By Brian Keogh
Padraig Harrington has backed Tiger Wood' decision to snub the first FedEx Cup event.
But the Dubliner won't be sitting down to hold Sergio Garcia's hand in New York after handing the Spaniard that crushing Open Championship defeat at Carnoustie four weeks ago.
Europe's first major winner in eight years is just glad to concentrate on golf for four weeks before his social life becomes "manic" again.
And while he's determined to make the most of his chances of winning the PGA Tour's player of the year title, he says he would be more shattered if he fails to defend his European Order of Merit crown.
As he prepared to tee it up with Justin Rose and Mark Calcavecchia in the Barclays Classic, Harrington called for understanding for Woods.
The FedEx Cup was set up to boost end-of-season TV ratings but Harrington has no problem with the World No 1 taking the week off.
He explained: "Very few of us will play four weeks in a row and Tiger certainly has never gone four weeks in a row. To ask him to play four, it would be a big change.
"If they want players to play all of the events in the future, they somehow have to stagger the four events, maybe have a week off in the middle of them.
"Obviously, the tour is trying to build something here, something exciting at the end of the year, have a crescendo, have some buildup, get the TV viewers in, get some excitement.
"We've had our four majors, we need something else. From the tour's point of view, I see this as, if it doesn't work this year, let's give it a few years and see how it goes."
Woods has never played well at Westchester, only playing the event when it was sponsored by his backers Buick.
And his decision to rest means he will be fresher that all his rivals when he turns up in Boston for next week's 120-man Deutsche Bank Championship.
Harrington looks on absence of Tiger as a chance to close the gap in the FedEx Cup race, adding: "He's got the most points going into it and he's got the ability to take a week off and still be favored to win it outright. But it certainly opens things up a bit more and gives us all a great chance."
Winning is all that Harrington cares about and while he has finished second an amazing 30 times in his his career, he doesn't think he's the man to help Carnoustie victim Garcia through his Open torment.
The pair still haven't met since their dramatic four-hole play-off and while Harrington has no idea how their first meeting will go, he certainly won't be playing agony aunt to his Ryder Cup team mate.
He said: "I don't see myself sitting down and having a big chat with him about it. I'm not the right person. I could see the pain in his face when he lost.
"I did the right things in terms of shaking his hand and commiserating, but I'm not the person who's going to be the one to comfort Sergio after his loss. I think that's a job for his family or someone closer to him than I am.
"It's just the nature of the game. I don't think any words coming from me could make that loss any easier for him."
Garcia moaned about his bad luck immediately after his loss, but Harrington has not paid too much attention to the Spaniard's off-the-cuff comments.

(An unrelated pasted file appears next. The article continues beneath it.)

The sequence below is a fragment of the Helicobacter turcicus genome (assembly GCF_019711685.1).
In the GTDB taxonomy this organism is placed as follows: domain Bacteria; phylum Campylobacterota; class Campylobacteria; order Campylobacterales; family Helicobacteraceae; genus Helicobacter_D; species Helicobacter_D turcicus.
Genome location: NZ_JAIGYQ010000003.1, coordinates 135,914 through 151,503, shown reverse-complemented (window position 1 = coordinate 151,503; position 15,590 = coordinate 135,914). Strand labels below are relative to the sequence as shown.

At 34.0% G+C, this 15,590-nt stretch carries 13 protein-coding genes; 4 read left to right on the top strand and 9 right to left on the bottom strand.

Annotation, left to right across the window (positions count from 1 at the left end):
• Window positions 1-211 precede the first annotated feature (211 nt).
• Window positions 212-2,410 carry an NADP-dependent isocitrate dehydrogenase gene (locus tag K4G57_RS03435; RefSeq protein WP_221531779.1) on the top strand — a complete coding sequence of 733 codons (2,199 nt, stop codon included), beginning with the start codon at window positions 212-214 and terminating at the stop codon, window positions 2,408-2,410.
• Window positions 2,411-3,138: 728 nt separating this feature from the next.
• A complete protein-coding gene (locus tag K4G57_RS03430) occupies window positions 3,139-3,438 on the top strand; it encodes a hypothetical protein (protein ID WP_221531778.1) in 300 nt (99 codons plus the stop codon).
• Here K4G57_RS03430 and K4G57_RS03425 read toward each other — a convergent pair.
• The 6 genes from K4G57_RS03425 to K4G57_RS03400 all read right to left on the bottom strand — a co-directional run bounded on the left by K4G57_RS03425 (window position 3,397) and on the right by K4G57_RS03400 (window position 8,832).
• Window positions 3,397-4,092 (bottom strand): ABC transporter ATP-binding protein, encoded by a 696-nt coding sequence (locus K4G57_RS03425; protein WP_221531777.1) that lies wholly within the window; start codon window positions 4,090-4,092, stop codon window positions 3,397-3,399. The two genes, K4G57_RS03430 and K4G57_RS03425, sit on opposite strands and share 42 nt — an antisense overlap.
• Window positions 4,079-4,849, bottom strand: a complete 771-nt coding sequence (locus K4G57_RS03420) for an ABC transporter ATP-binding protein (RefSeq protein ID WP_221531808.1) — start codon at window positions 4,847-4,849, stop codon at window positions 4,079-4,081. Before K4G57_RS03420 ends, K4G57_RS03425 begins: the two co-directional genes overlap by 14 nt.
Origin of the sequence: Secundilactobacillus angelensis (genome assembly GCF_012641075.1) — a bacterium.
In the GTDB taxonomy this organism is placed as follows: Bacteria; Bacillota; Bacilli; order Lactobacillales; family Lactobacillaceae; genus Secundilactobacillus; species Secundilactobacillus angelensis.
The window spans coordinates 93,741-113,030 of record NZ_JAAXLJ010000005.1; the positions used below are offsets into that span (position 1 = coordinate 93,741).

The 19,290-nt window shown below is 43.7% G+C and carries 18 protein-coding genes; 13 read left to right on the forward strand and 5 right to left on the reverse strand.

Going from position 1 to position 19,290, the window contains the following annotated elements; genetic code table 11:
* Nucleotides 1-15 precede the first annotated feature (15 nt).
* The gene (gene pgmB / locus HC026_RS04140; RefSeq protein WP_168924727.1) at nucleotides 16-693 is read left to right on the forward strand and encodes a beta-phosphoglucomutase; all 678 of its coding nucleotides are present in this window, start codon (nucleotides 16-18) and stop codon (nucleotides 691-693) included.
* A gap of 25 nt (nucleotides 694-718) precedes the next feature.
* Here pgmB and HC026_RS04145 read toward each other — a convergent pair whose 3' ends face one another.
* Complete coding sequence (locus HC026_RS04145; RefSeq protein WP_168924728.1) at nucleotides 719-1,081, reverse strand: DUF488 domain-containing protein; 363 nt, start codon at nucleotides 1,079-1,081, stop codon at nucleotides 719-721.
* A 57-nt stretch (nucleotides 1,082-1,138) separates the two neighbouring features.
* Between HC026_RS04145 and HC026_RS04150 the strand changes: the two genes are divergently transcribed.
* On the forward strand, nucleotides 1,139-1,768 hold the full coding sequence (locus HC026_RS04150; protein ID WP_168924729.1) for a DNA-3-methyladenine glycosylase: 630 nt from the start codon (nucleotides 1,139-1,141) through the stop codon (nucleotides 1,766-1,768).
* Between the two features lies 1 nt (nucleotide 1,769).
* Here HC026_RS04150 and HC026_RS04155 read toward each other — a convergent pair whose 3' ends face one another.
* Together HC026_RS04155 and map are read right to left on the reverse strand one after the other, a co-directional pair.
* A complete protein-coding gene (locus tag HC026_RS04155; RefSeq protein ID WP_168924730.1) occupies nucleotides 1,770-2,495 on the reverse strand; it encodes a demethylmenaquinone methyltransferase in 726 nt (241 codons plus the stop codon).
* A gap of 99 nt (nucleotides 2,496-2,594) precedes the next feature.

He said: "Obviously, he was interviewed very soon afterward and, you know, it was a disappointing loss and he probably needed to deal with it a bit quick.
"I think with most golfers, we understand that there is an element of good and bad breaks, especially in how you see things as opposed to how they actually are.
"We know over the years that our fellow pros aren't really interested. It's very much the old story of, 'Go ring somebody who cares,' that sort of thing.
"When you get out on tour, when you go out to dinner with some of the senior players, you're told very quickly the minute you start talking about your good and bad breaks on the golf course, you're told pretty quickly by the senior pros, 'We don't want to hear this.'"
Harrington is still coming to terms with his status as Champion Golfer for 2007 and is almost glad to be on the road.
But he knows that life will become a rollercoaster again once he gets back to Ireland for the Seve Trophy at The Heritage.
He said: "It's been easier now that I'm away playing golf, but the minute I get home, it's going to be manic. There are a lot of things coming in already and piling up, a lot of different awards and parties to go to and all sorts of receptions.
"So when I'm away playing it's not too bad, but yeah, it's definitely going to be manic again when I get back home."
Winning the FedEx Cup is Harrington's No 1 goal right now. But he confessed that he'd be more disappointed not to defend his Order of Merit crown in Europe.
Leading by over €325,000 from Barclays playing partner Rose, he said: "I'd be more disappointed to lose the European Order of Merit than I would the FedEx Cup, but I'd be more excited to win the FedEx Cup because of the way I stand.
"If I don't do well in the FedEx Cup in the next couple of events, there's not going to be any story written about that. But if I don't win the European Order of Merit after leading, I would have failed, so it would feel bad to me."
Harrington is scheduled to play just two European Tour events before the season-ending Volvo Masters at Valderrama - the Alfred Dunhill Links and HSBC World Match Play.